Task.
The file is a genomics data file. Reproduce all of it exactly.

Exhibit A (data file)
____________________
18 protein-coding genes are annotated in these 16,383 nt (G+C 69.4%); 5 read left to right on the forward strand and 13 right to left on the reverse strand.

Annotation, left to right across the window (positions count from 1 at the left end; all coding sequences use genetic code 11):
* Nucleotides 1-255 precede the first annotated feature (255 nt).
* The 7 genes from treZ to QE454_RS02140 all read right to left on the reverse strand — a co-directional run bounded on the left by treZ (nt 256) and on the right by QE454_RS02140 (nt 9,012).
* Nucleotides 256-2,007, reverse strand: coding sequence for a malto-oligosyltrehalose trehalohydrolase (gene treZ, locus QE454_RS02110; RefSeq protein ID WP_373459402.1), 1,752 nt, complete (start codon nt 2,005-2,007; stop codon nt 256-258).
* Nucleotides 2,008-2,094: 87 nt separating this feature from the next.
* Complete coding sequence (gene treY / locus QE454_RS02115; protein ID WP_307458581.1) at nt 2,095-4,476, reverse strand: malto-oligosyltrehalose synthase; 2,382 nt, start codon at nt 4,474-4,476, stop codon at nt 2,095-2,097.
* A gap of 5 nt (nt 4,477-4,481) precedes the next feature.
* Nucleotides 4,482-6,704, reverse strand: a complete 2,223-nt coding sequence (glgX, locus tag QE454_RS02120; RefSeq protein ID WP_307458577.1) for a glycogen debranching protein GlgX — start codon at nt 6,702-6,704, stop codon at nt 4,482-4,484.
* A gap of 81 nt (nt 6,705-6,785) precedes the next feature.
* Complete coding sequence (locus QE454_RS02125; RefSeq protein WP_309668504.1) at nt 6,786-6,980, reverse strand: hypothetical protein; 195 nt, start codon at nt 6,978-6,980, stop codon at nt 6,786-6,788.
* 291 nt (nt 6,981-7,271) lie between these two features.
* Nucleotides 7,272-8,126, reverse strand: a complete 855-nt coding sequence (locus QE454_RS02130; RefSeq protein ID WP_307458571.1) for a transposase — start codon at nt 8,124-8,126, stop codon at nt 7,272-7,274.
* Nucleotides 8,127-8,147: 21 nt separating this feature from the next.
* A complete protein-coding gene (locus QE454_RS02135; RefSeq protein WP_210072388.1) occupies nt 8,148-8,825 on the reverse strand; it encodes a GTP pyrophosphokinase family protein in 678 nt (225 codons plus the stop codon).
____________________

18 protein-coding genes are annotated in these 16,383 nt (G+C 69.4%); 5 read left to right on the forward strand and 13 right to left on the reverse strand.

Annotation, left to right across the window (positions count from 1 at the left end; all coding sequences use genetic code 11):
* Nucleotides 1-255 precede the first annotated feature (255 nt).
* The 7 genes from treZ to QE454_RS02140 all read right to left on the reverse strand — a co-directional run bounded on the left by treZ (nt 256) and on the right by QE454_RS02140 (nt 9,012).
* Nucleotides 256-2,007, reverse strand: coding sequence for a malto-oligosyltrehalose trehalohydrolase (gene treZ, locus QE454_RS02110; RefSeq protein ID WP_373459402.1), 1,752 nt, complete (start codon nt 2,005-2,007; stop codon nt 256-258).
* Nucleotides 2,008-2,094: 87 nt separating this feature from the next.
* Complete coding sequence (gene treY / locus QE454_RS02115; protein ID WP_307458581.1) at nt 2,095-4,476, reverse strand: malto-oligosyltrehalose synthase; 2,382 nt, start codon at nt 4,474-4,476, stop codon at nt 2,095-2,097.
* A gap of 5 nt (nt 4,477-4,481) precedes the next feature.
* Nucleotides 4,482-6,704, reverse strand: a complete 2,223-nt coding sequence (glgX, locus tag QE454_RS02120; RefSeq protein ID WP_307458577.1) for a glycogen debranching protein GlgX — start codon at nt 6,702-6,704, stop codon at nt 4,482-4,484.
* A gap of 81 nt (nt 6,705-6,785) precedes the next feature.
* Complete coding sequence (locus QE454_RS02125; RefSeq protein WP_309668504.1) at nt 6,786-6,980, reverse strand: hypothetical protein; 195 nt, start codon at nt 6,978-6,980, stop codon at nt 6,786-6,788.
* 291 nt (nt 6,981-7,271) lie between these two features.
* Nucleotides 7,272-8,126, reverse strand: a complete 855-nt coding sequence (locus QE454_RS02130; RefSeq protein ID WP_307458571.1) for a transposase — start codon at nt 8,124-8,126, stop codon at nt 7,272-7,274.
* Nucleotides 8,127-8,147: 21 nt separating this feature from the next.
* A complete protein-coding gene (locus QE454_RS02135; RefSeq protein WP_210072388.1) occupies nt 8,148-8,825 on the reverse strand; it encodes a GTP pyrophosphokinase family protein in 678 nt (225 codons plus the stop codon).